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Posts Tagged ‘Amy Grant’

Verse 11: “And when Peter had come to himself, he said, “Now I know for certain that the Lord has sent His angel, and has delivered me from the hand of Herod and from all the expectation of the Jewish people.””

“Take this man to prison”, the man heard Herod say,
And then four squads of soldiers came and carried him away,
Chained up between two watchmen, Peter tried to sleep,
But beyond the wall, an endless prayer was lifting for his keep.

Then a light cut through the darkness of a lonely prison cell,
And the chains that bound the man of God just opened up and fell,
And running to his people, before the break of day,
There was only one thing on his mind, only one thing to say.

– 1st stanza of Angels, by Amy Grant

I know that Amy Grant song by heart, and boy, does it sum up this passage!

I’ve always enjoyed watching escape artists and magicians; I know I have mentioned before that my favorite episode of the Columbo TV series was “Now You See Him..”. In that episode, the murderer was an illusionist/magician named The Great Santini. His piece de resistance was an illusion called the Water Tank Escape. Picture this: Santini steps into an air-tight box, which is then latched, chained and locked with several padlocks. The box contains just under 10 minutes of air. It is then raised by a small winch and suspended in a tank of water in full view of the audience. The box is not sitting in the tank; it is suspended so you can see under it. At the end of the 10 minutes, the hooded assistants hurry to get the slowly-lifted box out of the tank and unlocked. However, once opened, Santini’s daughter, Della, emerges and stands to the applause of the audience. Santini himself then removes his black hood, revealing that he was one of the hooded assistants.

Looking at the parameters of that television “inescapable” trap, you have to be impressed. Now look at the real-life escape of Peter. Chained to a prison cell wall, with two guards at the door, and four squads of soldiers assigned to prevent him from escaping. This is real; this is historical. Herod probably would think smugly “there’s no way he can escape”. However, Herod has not reckoned with the almighty power of God! God’s angel wakes him (he was sleeping), the chains just fall off his arms, he is led by the angel past the guards, out of the prison, to the gates of the city, and the gates just open! Now, that is an impressive escape! Up to that point, Peter thought he was dreaming or having another vision. As verse 11 states, when he “had come to himself” (e.g., realized he was awake), he gave credit to the One who made his escape possible!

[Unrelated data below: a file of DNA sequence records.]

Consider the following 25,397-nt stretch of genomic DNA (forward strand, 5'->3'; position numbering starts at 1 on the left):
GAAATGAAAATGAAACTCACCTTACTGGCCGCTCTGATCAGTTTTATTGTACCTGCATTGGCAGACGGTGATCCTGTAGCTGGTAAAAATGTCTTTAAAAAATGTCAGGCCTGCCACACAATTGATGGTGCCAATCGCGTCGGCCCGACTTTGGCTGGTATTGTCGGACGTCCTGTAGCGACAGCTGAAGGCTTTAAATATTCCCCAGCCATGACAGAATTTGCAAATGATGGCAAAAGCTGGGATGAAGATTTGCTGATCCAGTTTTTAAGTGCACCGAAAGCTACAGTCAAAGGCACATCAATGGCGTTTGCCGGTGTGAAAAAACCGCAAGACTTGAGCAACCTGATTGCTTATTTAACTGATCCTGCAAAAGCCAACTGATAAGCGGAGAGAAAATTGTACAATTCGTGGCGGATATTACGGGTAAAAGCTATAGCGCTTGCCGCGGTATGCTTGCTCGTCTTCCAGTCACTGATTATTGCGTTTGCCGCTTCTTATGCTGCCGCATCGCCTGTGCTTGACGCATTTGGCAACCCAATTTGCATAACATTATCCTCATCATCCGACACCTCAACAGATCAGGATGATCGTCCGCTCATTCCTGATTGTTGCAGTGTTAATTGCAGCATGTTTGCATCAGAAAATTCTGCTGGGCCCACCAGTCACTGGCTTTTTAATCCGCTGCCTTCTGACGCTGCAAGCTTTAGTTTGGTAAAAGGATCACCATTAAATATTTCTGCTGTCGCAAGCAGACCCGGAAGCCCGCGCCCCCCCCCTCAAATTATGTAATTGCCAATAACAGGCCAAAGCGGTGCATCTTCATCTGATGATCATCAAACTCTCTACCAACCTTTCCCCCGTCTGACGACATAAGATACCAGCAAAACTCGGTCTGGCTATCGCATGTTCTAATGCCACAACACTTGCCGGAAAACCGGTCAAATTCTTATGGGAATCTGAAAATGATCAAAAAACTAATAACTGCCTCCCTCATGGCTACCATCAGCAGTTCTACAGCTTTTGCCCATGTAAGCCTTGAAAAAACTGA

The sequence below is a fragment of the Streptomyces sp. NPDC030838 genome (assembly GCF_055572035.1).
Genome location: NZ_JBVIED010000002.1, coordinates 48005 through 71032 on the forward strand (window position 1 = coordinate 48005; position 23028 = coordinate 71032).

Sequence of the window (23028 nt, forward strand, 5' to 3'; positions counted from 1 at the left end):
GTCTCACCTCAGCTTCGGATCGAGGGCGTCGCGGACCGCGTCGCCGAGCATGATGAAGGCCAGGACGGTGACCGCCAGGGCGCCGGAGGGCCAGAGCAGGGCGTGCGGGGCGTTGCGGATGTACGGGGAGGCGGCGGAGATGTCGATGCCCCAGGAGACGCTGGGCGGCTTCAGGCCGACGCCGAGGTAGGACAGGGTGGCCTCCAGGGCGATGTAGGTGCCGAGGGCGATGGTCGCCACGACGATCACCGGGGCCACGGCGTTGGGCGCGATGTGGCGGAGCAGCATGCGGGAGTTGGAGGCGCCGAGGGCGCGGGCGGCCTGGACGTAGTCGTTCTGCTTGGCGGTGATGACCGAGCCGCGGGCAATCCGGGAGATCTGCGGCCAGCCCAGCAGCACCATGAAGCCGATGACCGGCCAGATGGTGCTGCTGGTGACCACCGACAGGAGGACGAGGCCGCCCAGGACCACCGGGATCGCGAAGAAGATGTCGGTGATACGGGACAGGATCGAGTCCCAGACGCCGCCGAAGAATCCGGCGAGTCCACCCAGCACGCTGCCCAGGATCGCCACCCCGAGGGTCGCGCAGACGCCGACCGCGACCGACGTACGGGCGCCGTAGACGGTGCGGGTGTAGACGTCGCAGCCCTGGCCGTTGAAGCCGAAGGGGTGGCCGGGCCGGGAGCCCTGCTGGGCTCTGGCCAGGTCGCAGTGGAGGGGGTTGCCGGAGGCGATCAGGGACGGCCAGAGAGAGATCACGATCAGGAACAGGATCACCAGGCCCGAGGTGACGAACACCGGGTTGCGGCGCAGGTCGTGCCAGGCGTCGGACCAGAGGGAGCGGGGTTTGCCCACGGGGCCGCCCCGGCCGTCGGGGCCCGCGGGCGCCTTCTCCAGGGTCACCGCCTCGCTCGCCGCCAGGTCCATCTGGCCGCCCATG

So the next time you think you’re trapped in some situation that there is no possible hope of escape, you just might want to pray and ask God for the impossible. After all, nothing is too difficult for Him. Remember, Jesus became the escape for Christians from the eternal penalty of sin.

Something to think about.

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Verses 11-12: “And He Himself gave some to be apostles, some prophets, some evangelists, and some pastors and teachers, for the equipping of the saints for the work of ministry, for the edifying of the body of Christ,”

I marvel at the miracles I get to see when I’m participating in Carpenters for Christ mission trips. You see, not everyone is a carpenter by trade; our main leaders on the jobsite are experienced contractors/builders. Some of us have specialized skills that God uses. For examples, most of our men can’t wire a building…that’s up to the electrician on our mission who has the skills, experience, and know-how to show others how to wire the building for electricity. Not all of us know how to hook up plumbing…that’s up to those men on our team who have that knowledge, experience, and skill. Some of us (like me) couldn’t drive a nail with a 10-pound hammer! 🙂 However, God uses my abilities with video equipment and computers to record the mission, assemble the story on a DVD, and use it to tell others about the mission purpose (whether it’s to those who benefitted from the mission or prospective churches in the future who have the right to ask, “do you know what you are doing?”)

God equips us as to His purpose. Not everyone is a Billy Graham. Not everyone is a Tony Evans. Not everyone is an Amy Grant or a Sandi Patti or a George Beverly Shea. Then again, not everyone is a Scott Smith or a Richie Ashburn or a Dexter James. Not everyone is a Gene Harden or a Rebecca Patrick or a Carlvin Shirah or a Wason Carroll or a Jeff Brogdon. And not everyone is my wife or is me. Do not envy others as to what they can do; it’s okay to compliment them on what they do (especially if they do it for the Lord), but praise God that they use their gifts for God. Thank God for the gifts He has given you, and make sure you use those gifts for “the equipping of the saints for the work of ministry, for the edifying of the body of Christ”.

Happy Easter!

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